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Kentucky universities given go ahead to increase tuition

By: Michelle Heron Email
By: Michelle Heron Email

HAZARD, Ky. (WYMT) College could get even more expensive.

The Council on Postsecondary Education will allow universities and community colleges across the state to increase tuition.
Paying for college is usually the main concern for students.

“I get a little bit of financial aid, but it doesn’t cover everything. So I take out student loans and I’m working two jobs right now,” Hazard Community and Technical College student Cara VanVranken said.

That’s why students and parents sometimes cringe when they hear the words: tuition hike.

Members on the CPE approved Tuesday to allow Kentucky community colleges and universities to increase tuition.

The panel says that the increase is necessary due to less state funding and higher university expectations.

“Every year we’ve seen increases in utilities, increase in supply costs and food costs and all the things that we provide for the students, the costs have gone up every year,” HCTC President Dr. Stephen Greiner said.

The approval allows universities to increase tuition by up to 8% over the next two years. The hike was capped at no more than 5% in either year and would apply to in-state undergraduate students.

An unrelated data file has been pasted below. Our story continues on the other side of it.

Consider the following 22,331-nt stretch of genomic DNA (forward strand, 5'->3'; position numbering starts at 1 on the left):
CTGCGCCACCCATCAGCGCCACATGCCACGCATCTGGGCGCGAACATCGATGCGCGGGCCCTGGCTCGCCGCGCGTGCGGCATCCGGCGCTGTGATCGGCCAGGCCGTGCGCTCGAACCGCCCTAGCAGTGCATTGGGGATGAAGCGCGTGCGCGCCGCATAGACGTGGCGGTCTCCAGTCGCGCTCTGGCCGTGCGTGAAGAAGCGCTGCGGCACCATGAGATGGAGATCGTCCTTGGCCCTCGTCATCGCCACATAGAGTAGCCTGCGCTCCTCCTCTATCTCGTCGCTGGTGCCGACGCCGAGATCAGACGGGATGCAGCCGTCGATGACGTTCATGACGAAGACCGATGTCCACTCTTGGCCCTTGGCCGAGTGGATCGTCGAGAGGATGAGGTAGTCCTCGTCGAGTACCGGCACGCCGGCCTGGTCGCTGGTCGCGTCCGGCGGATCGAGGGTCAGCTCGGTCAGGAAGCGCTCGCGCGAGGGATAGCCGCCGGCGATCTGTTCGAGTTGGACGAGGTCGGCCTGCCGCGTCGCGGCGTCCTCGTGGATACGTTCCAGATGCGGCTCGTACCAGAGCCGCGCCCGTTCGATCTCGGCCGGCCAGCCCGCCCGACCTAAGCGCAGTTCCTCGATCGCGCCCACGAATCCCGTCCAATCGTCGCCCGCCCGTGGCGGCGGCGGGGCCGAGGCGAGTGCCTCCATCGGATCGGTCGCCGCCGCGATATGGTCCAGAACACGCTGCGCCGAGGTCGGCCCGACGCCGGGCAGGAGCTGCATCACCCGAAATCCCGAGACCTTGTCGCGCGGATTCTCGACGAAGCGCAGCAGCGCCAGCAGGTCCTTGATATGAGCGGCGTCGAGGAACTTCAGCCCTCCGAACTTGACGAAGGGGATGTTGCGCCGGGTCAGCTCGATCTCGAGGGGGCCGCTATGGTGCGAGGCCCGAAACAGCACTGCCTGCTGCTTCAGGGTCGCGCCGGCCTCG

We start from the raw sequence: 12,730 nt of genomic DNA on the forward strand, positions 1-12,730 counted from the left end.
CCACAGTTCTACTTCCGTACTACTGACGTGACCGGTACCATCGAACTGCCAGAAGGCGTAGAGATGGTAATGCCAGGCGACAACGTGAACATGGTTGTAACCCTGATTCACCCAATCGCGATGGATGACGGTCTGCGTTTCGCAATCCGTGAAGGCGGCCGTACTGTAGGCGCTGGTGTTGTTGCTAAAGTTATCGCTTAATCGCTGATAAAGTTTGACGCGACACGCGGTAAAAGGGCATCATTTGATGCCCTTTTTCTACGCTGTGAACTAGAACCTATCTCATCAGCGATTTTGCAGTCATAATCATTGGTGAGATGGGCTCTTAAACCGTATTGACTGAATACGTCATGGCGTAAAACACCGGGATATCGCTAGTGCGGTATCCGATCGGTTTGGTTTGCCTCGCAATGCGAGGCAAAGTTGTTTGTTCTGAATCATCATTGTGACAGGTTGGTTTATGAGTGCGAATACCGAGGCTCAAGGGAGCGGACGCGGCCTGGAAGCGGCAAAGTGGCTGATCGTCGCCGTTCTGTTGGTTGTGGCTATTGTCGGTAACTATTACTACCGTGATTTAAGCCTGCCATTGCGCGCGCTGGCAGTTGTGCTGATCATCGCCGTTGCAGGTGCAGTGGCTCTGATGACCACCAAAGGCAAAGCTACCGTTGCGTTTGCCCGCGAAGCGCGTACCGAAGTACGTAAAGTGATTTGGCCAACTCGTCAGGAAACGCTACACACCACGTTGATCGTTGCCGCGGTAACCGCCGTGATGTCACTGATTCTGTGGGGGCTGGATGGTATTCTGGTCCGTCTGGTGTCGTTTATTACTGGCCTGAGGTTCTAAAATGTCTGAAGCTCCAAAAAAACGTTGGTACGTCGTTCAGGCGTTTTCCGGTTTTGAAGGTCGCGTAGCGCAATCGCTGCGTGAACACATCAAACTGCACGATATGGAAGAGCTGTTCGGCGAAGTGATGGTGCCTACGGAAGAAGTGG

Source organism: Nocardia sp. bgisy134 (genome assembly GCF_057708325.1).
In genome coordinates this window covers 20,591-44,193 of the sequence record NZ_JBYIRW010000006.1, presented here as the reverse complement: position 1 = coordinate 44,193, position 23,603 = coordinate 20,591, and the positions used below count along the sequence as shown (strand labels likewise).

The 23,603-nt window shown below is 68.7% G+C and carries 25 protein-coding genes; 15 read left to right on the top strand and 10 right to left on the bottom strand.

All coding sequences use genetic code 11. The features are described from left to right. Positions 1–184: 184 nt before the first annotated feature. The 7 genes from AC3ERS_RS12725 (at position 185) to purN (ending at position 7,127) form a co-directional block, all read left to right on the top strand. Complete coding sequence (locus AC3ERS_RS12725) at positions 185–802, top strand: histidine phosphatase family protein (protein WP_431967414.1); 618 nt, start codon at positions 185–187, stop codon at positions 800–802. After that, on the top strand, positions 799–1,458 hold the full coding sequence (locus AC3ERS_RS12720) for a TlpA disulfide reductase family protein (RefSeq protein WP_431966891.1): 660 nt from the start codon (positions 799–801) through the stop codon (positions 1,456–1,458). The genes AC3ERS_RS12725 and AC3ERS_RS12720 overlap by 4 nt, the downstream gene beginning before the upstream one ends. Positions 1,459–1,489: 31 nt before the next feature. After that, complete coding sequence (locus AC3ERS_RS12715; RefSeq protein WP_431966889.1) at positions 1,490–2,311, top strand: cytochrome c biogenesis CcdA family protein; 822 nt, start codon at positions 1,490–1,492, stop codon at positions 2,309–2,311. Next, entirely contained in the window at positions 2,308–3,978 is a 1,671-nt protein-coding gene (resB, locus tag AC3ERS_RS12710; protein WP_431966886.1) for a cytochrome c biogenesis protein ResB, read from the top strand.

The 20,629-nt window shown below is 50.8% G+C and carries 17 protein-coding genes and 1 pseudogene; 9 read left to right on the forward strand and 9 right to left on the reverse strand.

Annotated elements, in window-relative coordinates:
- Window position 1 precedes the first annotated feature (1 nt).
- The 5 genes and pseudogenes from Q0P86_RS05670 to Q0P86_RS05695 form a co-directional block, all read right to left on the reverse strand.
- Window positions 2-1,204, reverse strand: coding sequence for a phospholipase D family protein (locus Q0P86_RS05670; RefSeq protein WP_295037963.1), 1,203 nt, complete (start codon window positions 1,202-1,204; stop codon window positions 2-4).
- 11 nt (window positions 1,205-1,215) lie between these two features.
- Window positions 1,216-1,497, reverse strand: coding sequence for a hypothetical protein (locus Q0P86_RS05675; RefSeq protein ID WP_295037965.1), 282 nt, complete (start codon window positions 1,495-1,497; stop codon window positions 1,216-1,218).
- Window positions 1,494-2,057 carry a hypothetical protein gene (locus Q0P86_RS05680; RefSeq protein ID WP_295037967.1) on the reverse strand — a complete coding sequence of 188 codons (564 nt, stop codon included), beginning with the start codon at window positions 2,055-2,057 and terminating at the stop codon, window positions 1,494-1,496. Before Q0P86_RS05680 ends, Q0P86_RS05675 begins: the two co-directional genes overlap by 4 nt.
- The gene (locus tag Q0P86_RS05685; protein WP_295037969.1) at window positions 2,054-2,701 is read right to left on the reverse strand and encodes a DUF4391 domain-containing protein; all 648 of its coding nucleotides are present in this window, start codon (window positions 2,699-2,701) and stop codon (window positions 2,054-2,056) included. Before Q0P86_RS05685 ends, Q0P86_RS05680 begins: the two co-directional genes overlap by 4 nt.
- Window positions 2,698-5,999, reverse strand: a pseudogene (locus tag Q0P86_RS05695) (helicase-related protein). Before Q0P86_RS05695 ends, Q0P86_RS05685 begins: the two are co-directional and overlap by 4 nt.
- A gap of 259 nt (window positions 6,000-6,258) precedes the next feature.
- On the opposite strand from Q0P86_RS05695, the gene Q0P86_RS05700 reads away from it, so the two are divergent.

The panel also allowed community colleges to increase tuition by 4% over the next two years.

We broke down those numbers to see what that means for students.

A 4% increase in tuition at Kentucky Community and Technical College System would be $69 higher than what students are paying right now per semester.

It’s a lot more for students at universities, like University of Kentucky. An 8% hike would mean forking out about $400 more, making tuition more than $5,000 for just one semester.

“The first two years is a significant savings for families,” Dr. Greiner added.

As the president of HCTC, Dr. Greiner understands the struggle students and families face when going to college. He says 99% of students at his college receive some type of financial aid.

“I had a large stack of scholarship letters that will be going out today for students that will be receiving scholarships for next year,” Dr. Greiner said.

Marah Combs is in her third semester at HCTC and plans on transferring to Morehead State University after completing her first two years.

“It’s a lot. It’s definitely a lot cheaper to do your first two years at [HCTC] and then transfer,” Combs added.

Members on both Board of Regents for universities and community colleges will vote on the tuition hikes in June.

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